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Holiday gatherings can be a challenge for nursing mothers

December 18, 2009|By LEIGH HAMRICK / Special to The Herald-Mail

There's another holiday gathering in the forecast. Next weekend, families will get together in bulk to celebrate Christmas.

Deep-down, everyone has their own personal reasons for good cheer: seeing family and friends again, anticipating the New Year around the corner, getting to eat and drink too much, or just getting the day off from work (that one's got my vote).

While pondering the impending festivities, I couldn't help thinking about all the breast-feeding moms who'll be among the fold, and all the little irritations and responsibilities they're going to have to face for which the rest of us never spare a thought.

I remember when I was the one withdrawing to somebody's chilly bedroom at the back of the house. I would perch uncomfortably on an unmade bed, breast-feeding my baby and listening to the murmur of the party from the other side of a closed door. Sometimes it was a relief to be secluded - I don't have many in-laws I like - but at other times it was, quite simply, an appalling drag.

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Sure, I loved bonding with my baby, but do we have to pretend that every moment mothers spend with babies is filled with bliss, bunnies hopping in the meadow and fuzzy things floating in the air? I'd gotten dressed up to party with big people, hadn't I?

By the time I emerged from whoever's bedroom that was, rumpled and smaller-bosomed and smelling of milk, I'd been forgotten, conversations had changed, food had gotten cold, my husband would be talking to someone I didn't recognize, and I would have to start all over. With a sleeping infant on my arm.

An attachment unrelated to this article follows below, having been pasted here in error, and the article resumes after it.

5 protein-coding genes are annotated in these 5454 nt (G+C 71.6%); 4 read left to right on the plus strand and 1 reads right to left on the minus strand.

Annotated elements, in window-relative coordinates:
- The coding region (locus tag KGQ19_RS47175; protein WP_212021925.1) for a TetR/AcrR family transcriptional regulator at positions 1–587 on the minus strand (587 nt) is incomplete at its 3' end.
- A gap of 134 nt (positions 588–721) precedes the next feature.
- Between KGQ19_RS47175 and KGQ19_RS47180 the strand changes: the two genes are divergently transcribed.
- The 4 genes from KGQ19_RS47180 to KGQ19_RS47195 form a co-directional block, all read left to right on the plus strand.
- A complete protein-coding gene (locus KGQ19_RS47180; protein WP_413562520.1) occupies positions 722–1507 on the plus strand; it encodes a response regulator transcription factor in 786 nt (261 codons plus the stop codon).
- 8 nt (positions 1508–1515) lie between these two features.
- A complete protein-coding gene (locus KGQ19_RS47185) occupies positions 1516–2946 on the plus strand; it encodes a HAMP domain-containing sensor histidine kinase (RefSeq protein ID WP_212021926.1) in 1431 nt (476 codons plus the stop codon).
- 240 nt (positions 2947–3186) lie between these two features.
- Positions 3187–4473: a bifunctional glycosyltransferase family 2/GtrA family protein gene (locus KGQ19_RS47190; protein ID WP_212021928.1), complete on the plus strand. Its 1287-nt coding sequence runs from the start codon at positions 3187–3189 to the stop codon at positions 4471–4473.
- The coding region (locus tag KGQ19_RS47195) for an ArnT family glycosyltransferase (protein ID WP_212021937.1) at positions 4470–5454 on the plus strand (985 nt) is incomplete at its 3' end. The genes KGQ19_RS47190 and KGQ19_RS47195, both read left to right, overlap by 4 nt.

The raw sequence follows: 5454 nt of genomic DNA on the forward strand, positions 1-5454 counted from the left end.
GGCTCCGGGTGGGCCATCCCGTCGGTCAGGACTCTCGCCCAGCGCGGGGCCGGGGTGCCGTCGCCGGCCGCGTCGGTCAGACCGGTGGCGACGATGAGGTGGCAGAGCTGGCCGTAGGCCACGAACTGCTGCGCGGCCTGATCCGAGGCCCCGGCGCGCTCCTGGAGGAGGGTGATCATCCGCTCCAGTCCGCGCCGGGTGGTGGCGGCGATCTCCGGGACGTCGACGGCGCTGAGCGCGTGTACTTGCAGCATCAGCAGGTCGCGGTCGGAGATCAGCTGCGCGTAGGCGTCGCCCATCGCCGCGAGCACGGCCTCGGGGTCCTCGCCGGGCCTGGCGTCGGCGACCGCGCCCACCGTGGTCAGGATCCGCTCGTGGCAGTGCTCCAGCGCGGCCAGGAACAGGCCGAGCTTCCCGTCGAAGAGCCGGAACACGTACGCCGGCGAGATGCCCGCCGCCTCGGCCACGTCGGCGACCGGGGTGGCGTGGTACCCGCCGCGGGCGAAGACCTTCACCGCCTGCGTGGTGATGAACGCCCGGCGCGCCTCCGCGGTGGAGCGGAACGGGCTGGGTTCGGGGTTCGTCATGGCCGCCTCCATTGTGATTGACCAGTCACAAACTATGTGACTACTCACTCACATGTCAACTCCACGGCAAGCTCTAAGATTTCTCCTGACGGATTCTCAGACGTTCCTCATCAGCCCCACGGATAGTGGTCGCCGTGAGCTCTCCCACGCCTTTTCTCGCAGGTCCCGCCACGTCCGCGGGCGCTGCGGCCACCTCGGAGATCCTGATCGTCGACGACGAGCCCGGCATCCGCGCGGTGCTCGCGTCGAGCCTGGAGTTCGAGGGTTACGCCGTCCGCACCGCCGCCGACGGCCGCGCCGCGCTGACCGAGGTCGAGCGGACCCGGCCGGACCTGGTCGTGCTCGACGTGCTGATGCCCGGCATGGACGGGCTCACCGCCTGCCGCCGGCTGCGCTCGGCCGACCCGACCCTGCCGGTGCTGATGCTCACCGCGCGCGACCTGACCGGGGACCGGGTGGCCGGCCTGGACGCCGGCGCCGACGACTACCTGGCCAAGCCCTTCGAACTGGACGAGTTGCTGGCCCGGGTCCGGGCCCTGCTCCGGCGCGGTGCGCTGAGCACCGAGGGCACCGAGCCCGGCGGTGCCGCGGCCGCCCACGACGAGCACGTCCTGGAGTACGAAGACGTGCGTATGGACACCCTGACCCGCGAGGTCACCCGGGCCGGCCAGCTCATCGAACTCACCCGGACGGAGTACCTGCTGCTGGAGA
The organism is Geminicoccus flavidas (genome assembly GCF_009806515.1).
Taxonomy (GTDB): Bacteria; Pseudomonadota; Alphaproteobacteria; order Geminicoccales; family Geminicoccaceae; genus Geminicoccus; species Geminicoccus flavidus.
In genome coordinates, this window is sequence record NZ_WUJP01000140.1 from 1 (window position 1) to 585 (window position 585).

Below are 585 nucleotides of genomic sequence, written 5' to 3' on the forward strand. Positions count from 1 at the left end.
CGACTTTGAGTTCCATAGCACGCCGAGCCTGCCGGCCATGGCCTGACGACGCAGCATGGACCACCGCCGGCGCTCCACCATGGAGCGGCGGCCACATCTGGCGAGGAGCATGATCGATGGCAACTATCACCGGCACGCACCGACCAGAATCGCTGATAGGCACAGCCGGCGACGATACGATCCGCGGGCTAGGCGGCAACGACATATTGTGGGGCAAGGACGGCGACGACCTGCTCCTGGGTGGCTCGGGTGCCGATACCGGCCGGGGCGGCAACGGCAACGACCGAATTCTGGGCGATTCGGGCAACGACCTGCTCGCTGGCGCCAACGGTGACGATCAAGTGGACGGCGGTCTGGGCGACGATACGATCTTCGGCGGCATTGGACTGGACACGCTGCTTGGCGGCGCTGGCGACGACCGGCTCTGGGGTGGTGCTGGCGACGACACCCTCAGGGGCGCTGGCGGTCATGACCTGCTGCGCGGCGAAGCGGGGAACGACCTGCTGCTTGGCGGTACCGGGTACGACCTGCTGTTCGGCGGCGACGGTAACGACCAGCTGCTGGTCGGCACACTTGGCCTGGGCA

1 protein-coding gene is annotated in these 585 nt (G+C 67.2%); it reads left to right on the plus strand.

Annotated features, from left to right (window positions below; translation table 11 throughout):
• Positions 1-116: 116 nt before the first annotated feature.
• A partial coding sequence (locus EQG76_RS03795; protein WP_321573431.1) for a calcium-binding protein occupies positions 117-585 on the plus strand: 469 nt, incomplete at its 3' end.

The subject over women breast-feeding in public is a controversial one that could go on and on, isn't it? It always makes me laugh. No one can seem to find the appropriate middle ground. We either hear about some women who liberally pull it out from under a tank top while sitting on a bench in the middle of a shopping mall, or some poor repressed women who close the blinds and shut off the lights before picking up the baby.

Once, I read an article in the paper about a woman saying breast-feeding in public ought to be banned because she didn't want her husband or teenaged son to be inadvertently exposed to sexual arousal. This one topped the cake for me.

She's fighting a losing battle. I'll agree that watching your own baby's mother nurse said baby might be a cause for intimacy, but it hardly raises the pulse when you catch a stranger doing it. And as for teenage boys, they're liable to get titillated by a postage stamp.

I try to be realistic as well as modest. It's such a nice combination. I see nothing wrong with breast-feeding among family during a holiday party, provided you conceal the works with a nice roomy blanket. Women didn't become mothers so they could be banished to the cold posterior of the house. If there's someone a mother might be uncomfortable nursing in front of - say, that strange uncle or cousin - then she can move to another room, where the women are hanging out.

Here's another great idea. Why not pump your breast milk beforehand and bottle it? Then anyone can feed the baby, particularly that grandmother who goes dewy-eyed at the sight of children. It will give other members of the family a chance to bond with the baby, and you get to keep your top on. For once.

Leigh Hamrick is a freelance writer and mother who raises a son, a daughter and a husband in Frederick County, Md.

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